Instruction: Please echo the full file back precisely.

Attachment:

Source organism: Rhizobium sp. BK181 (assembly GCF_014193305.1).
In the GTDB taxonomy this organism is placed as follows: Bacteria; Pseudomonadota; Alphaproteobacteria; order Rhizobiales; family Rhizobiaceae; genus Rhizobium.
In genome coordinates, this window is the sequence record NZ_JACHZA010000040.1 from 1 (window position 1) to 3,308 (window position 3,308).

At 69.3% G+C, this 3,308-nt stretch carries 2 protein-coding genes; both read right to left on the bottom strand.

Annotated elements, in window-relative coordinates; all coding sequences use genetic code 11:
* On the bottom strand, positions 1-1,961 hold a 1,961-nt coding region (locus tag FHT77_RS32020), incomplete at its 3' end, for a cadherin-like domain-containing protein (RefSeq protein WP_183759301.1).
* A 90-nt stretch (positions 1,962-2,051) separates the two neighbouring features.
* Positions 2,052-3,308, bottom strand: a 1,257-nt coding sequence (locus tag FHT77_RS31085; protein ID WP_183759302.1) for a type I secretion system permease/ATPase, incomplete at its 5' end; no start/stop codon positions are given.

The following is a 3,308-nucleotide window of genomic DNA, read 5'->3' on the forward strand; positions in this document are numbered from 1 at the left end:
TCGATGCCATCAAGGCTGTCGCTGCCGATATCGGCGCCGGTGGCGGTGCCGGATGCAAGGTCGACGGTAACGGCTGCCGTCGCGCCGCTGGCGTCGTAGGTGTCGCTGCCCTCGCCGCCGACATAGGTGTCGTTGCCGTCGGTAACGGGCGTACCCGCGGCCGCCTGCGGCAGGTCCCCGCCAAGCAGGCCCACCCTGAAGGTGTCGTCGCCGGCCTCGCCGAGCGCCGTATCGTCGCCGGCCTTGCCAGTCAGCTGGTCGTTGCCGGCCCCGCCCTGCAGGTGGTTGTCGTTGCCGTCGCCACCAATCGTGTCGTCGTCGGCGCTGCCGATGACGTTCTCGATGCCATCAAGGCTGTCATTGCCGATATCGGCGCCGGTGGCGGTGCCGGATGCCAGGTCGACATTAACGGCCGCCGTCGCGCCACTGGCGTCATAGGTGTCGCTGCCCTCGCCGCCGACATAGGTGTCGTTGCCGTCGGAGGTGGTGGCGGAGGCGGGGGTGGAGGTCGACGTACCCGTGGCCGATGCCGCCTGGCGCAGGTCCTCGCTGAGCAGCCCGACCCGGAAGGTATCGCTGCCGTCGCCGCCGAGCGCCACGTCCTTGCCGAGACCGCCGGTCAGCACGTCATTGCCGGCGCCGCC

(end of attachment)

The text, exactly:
Source organism: Rhizobium sp. BK181 (assembly GCF_014193305.1).
In the GTDB taxonomy this organism is placed as follows: Bacteria; Pseudomonadota; Alphaproteobacteria; order Rhizobiales; family Rhizobiaceae; genus Rhizobium.
In genome coordinates, this window is the sequence record NZ_JACHZA010000040.1 from 1 (window position 1) to 3,308 (window position 3,308).

At 69.3% G+C, this 3,308-nt stretch carries 2 protein-coding genes; both read right to left on the bottom strand.

Annotated elements, in window-relative coordinates; all coding sequences use genetic code 11:
* On the bottom strand, positions 1-1,961 hold a 1,961-nt coding region (locus tag FHT77_RS32020), incomplete at its 3' end, for a cadherin-like domain-containing protein (RefSeq protein WP_183759301.1).
* A 90-nt stretch (positions 1,962-2,051) separates the two neighbouring features.
* Positions 2,052-3,308, bottom strand: a 1,257-nt coding sequence (locus tag FHT77_RS31085; protein ID WP_183759302.1) for a type I secretion system permease/ATPase, incomplete at its 5' end; no start/stop codon positions are given.

The following is a 3,308-nucleotide window of genomic DNA, read 5'->3' on the forward strand; positions in this document are numbered from 1 at the left end:
TCGATGCCATCAAGGCTGTCGCTGCCGATATCGGCGCCGGTGGCGGTGCCGGATGCAAGGTCGACGGTAACGGCTGCCGTCGCGCCGCTGGCGTCGTAGGTGTCGCTGCCCTCGCCGCCGACATAGGTGTCGTTGCCGTCGGTAACGGGCGTACCCGCGGCCGCCTGCGGCAGGTCCCCGCCAAGCAGGCCCACCCTGAAGGTGTCGTCGCCGGCCTCGCCGAGCGCCGTATCGTCGCCGGCCTTGCCAGTCAGCTGGTCGTTGCCGGCCCCGCCCTGCAGGTGGTTGTCGTTGCCGTCGCCACCAATCGTGTCGTCGTCGGCGCTGCCGATGACGTTCTCGATGCCATCAAGGCTGTCATTGCCGATATCGGCGCCGGTGGCGGTGCCGGATGCCAGGTCGACATTAACGGCCGCCGTCGCGCCACTGGCGTCATAGGTGTCGCTGCCCTCGCCGCCGACATAGGTGTCGTTGCCGTCGGAGGTGGTGGCGGAGGCGGGGGTGGAGGTCGACGTACCCGTGGCCGATGCCGCCTGGCGCAGGTCCTCGCTGAGCAGCCCGACCCGGAAGGTATCGCTGCCGTCGCCGCCGAGCGCCACGTCCTTGCCGAGACCGCCGGTCAGCACGTCATTGCCGGCGCCGCC